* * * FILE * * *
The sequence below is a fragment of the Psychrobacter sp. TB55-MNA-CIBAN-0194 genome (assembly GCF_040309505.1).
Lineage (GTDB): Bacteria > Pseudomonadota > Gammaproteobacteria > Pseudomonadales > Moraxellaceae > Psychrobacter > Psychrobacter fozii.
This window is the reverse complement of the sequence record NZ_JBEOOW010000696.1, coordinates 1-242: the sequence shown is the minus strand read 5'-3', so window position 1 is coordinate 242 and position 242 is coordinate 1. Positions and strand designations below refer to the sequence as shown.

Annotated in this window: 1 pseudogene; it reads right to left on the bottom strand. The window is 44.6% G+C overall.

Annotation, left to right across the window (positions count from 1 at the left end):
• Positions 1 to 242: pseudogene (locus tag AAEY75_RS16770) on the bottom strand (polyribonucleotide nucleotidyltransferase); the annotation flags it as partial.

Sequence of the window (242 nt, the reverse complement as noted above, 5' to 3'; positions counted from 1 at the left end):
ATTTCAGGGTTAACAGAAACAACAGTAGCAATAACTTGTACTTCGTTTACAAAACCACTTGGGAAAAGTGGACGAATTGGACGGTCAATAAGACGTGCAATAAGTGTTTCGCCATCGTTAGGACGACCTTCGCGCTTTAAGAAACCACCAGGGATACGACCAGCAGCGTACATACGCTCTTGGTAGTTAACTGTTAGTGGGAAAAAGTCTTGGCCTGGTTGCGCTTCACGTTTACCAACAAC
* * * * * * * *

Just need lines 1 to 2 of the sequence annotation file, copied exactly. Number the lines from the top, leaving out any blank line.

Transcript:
The sequence below is a fragment of the Psychrobacter sp. TB55-MNA-CIBAN-0194 genome (assembly GCF_040309505.1).
Lineage (GTDB): Bacteria > Pseudomonadota > Gammaproteobacteria > Pseudomonadales > Moraxellaceae > Psychrobacter > Psychrobacter fozii.